4) After placing the hive, let the colony inside “settle down”. After a few minutes, carefully open the flight-hole by lifting the shutter which blocks it. The bees will leave the hive immediately and begin their “orientation flight” which will later enable them to find their way back to the hive without difficulty. If the hive is placed at dusk, open it the following morning.
5) In any case, do not change the original position of the hive without first consulting your field advisor.
6) During the first three days, until the hive is fully active, back up the pollination using either an “electric bee”, pulsed air, or hormones. Manual pollination should be ceased only after the hive is fully functional and upon consultation with your field advisor.
7) Regarding specific instructions before every season, please consult your field advisor and read any other information which may be distributed for this purpose.
Bumblebees and Pesticides

Natural enemies for biological pest control do not harm the bumblebees whatsoever. Therefore, they can be combined with the bumblebees without limitation.

As a rule, all pesticides that are forbidden for use in the presence of honeybees, are not recommended for use in combination with bumblebees.

In case of using chemical pesticides in the greenhouse, it is important to follow these rules:

1) Do not place the hive adjacent to where pesticides are stored.
2) The use of chemical pesticides prior to introduction of the bumblebees requires consultation with our technical advisory service regarding the suitable timing of placement of the hive.
3) During the first week following placement of the hive, avoid any chemical pesticides.
4) In any case, try to avoid non-selective pesticides or those with a long residual effect. Only under special circumstances is it possible to use compounds with a short residual effect. Then it is necessary to remove the hive from the greenhouse using the “BeeHome” system and return it after a certain period of time (see specific instructions).
5) Dustable compounds (e.g. sulphur) might especially harm the bumblebees because during their flight, they adsorb the pesticide and bring it back to the hive where it is transferred, one way or another, to the brood.
6) When working with a fogger, remove the hives during spraying, even when using permissible pesticides.
7) Even if a certain pesticide apparently does not affect the bumblebees, its frequent application might cause cumulative damage.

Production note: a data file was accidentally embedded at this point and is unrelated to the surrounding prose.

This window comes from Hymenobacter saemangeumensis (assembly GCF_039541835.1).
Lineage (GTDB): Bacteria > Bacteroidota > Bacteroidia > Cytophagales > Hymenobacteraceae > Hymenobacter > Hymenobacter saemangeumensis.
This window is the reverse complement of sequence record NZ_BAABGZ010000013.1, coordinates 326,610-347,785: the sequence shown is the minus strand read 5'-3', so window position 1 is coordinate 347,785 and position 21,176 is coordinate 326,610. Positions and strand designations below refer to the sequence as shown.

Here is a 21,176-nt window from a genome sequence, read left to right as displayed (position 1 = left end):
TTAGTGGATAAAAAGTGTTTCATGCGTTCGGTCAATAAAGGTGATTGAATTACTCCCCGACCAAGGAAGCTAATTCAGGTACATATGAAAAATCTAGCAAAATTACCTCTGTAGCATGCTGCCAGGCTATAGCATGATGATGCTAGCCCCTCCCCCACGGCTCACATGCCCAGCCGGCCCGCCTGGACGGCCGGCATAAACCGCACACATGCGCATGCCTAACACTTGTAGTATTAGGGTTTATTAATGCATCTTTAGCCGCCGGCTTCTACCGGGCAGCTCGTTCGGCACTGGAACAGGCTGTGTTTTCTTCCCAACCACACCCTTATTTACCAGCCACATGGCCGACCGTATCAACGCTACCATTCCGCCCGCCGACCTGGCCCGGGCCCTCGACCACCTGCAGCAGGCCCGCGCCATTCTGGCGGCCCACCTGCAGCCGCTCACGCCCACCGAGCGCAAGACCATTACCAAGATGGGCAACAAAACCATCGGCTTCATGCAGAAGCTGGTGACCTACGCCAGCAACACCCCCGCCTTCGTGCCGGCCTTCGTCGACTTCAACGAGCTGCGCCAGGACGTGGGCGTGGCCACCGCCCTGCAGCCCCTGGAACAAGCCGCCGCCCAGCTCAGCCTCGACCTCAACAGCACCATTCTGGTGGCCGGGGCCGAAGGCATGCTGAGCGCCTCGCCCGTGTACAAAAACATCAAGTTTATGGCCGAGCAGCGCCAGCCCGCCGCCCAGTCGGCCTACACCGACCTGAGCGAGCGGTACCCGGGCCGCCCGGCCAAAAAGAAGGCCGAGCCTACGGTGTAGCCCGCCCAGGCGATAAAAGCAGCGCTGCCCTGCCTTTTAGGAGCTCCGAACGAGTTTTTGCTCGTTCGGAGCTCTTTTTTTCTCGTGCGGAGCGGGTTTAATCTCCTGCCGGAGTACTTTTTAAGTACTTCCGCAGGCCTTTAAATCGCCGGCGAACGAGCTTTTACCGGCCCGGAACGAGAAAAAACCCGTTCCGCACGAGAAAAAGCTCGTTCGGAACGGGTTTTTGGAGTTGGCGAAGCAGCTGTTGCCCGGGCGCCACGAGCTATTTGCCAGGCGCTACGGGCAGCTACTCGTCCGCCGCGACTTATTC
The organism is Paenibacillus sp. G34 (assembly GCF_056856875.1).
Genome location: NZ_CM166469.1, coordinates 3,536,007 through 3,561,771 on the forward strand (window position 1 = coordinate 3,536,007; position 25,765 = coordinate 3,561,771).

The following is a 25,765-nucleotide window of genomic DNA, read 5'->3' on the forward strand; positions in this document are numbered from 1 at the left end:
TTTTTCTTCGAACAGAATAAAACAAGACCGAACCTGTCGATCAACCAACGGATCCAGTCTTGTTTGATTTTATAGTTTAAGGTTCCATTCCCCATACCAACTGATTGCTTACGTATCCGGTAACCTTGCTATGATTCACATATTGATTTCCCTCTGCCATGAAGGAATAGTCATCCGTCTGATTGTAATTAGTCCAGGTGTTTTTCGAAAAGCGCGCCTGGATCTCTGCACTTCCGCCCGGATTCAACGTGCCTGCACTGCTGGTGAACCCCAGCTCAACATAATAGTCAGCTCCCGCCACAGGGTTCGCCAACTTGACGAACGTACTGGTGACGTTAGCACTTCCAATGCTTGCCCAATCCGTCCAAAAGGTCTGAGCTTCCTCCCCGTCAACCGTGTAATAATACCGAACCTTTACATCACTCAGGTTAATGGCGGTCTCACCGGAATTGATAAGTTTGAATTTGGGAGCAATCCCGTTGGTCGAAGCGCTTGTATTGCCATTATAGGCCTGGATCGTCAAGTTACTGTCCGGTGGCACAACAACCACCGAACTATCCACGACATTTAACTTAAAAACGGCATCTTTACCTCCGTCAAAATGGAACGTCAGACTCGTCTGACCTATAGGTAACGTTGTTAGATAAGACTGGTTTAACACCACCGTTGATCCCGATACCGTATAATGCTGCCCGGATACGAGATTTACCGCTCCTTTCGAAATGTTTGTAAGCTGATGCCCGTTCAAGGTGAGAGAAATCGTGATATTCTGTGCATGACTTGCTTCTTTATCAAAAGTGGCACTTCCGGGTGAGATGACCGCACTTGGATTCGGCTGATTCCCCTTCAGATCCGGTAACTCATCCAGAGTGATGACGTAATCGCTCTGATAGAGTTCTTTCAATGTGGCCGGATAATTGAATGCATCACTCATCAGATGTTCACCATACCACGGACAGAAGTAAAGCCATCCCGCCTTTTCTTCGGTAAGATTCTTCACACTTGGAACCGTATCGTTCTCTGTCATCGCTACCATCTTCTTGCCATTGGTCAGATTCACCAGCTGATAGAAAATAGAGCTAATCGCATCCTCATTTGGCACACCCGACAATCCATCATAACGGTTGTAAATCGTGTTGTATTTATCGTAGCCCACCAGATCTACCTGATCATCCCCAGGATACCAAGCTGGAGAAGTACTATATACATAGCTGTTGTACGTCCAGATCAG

8) Any combined use of compounds requires consultation with our field advisory service since often it has a cumulative or even a synergistic effect on the bumblebees.
9) Remember that even a drift of a harmful and residual pesticide which is sprayed in a neighbouring plot could be detrimental to the bumblebees.
10) Make sure to remove the sprayer and any empty pesticide containers from the area of the greenhouse.

Removal and Return of the Hive Following Pesticide Application

1) Return the bees to the hive using the BeeHome system.
2) Remove the hive from the greenhouse and store it at a temperature of 20 – 28ºC. Avoid storing it in the vicinity of pesticides.
3) At the end of the suitable time period following pesticide application, transfer the hive back to its original location in the greenhouse. The flight-hole may be opened after approximately half an hour.

Try to prevent moving and transferring the hive as much as possible. This kind of action has a cumulative deleterious effect on the bees’ activity.
In Case You are Stung…

Bumblebees are usually very docile and sting infrequently. In any case it is best to avoid blue or dark purple clothing, aftershave and various cosmetics, which are known to attract the bees. It is also recommended that whoever is not needed to work in the greenhouse (e.g. children) should not walk around there unnecessarily.

In general, the sting of the bumblebee causes local irritation accompanied by a slight swelling around the point of the sting. Apply ice to ease the reaction which should disappear within a short time (minutes to a few hours). However, as rare as it may be, there are individuals who may develop a hypersensitive reaction to the bumblebee sting, manifested as generalized itching, not necessarily at the site of the sting, irritation of the mucous membranes of the eyes and nose, sneezing and shortness of breath. In this event, seek immediate medical care.